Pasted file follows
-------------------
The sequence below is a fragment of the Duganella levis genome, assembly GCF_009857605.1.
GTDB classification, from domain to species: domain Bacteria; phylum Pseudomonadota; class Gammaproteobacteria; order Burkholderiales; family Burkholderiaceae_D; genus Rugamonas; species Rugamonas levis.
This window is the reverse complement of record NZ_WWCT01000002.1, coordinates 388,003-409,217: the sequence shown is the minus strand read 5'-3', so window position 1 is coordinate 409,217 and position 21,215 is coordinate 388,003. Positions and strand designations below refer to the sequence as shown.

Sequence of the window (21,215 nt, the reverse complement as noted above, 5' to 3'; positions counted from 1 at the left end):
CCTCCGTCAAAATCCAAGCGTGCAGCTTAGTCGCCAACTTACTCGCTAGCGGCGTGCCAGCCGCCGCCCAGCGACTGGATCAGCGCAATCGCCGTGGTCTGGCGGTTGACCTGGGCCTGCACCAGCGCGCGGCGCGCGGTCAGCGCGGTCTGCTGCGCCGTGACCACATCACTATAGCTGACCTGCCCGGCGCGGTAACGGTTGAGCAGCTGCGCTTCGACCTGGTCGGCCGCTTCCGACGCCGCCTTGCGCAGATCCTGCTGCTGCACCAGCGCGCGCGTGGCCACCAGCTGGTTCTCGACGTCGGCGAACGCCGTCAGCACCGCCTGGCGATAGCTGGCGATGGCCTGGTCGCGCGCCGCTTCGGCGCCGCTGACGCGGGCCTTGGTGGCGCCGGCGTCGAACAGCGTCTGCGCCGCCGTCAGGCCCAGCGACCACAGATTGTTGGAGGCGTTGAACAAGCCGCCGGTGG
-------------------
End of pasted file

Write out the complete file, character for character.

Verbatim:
The sequence below is a fragment of the Duganella levis genome, assembly GCF_009857605.1.
GTDB classification, from domain to species: domain Bacteria; phylum Pseudomonadota; class Gammaproteobacteria; order Burkholderiales; family Burkholderiaceae_D; genus Rugamonas; species Rugamonas levis.
This window is the reverse complement of record NZ_WWCT01000002.1, coordinates 388,003-409,217: the sequence shown is the minus strand read 5'-3', so window position 1 is coordinate 409,217 and position 21,215 is coordinate 388,003. Positions and strand designations below refer to the sequence as shown.

Sequence of the window (21,215 nt, the reverse complement as noted above, 5' to 3'; positions counted from 1 at the left end):
CCTCCGTCAAAATCCAAGCGTGCAGCTTAGTCGCCAACTTACTCGCTAGCGGCGTGCCAGCCGCCGCCCAGCGACTGGATCAGCGCAATCGCCGTGGTCTGGCGGTTGACCTGGGCCTGCACCAGCGCGCGGCGCGCGGTCAGCGCGGTCTGCTGCGCCGTGACCACATCACTATAGCTGACCTGCCCGGCGCGGTAACGGTTGAGCAGCTGCGCTTCGACCTGGTCGGCCGCTTCCGACGCCGCCTTGCGCAGATCCTGCTGCTGCACCAGCGCGCGCGTGGCCACCAGCTGGTTCTCGACGTCGGCGAACGCCGTCAGCACCGCCTGGCGATAGCTGGCGATGGCCTGGTCGCGCGCCGCTTCGGCGCCGCTGACGCGGGCCTTGGTGGCGCCGGCGTCGAACAGCGTCTGCGCCGCCGTCAGGCCCAGCGACCACAGATTGTTGGAGGCGTTGAACAAGCCGCCGGTGG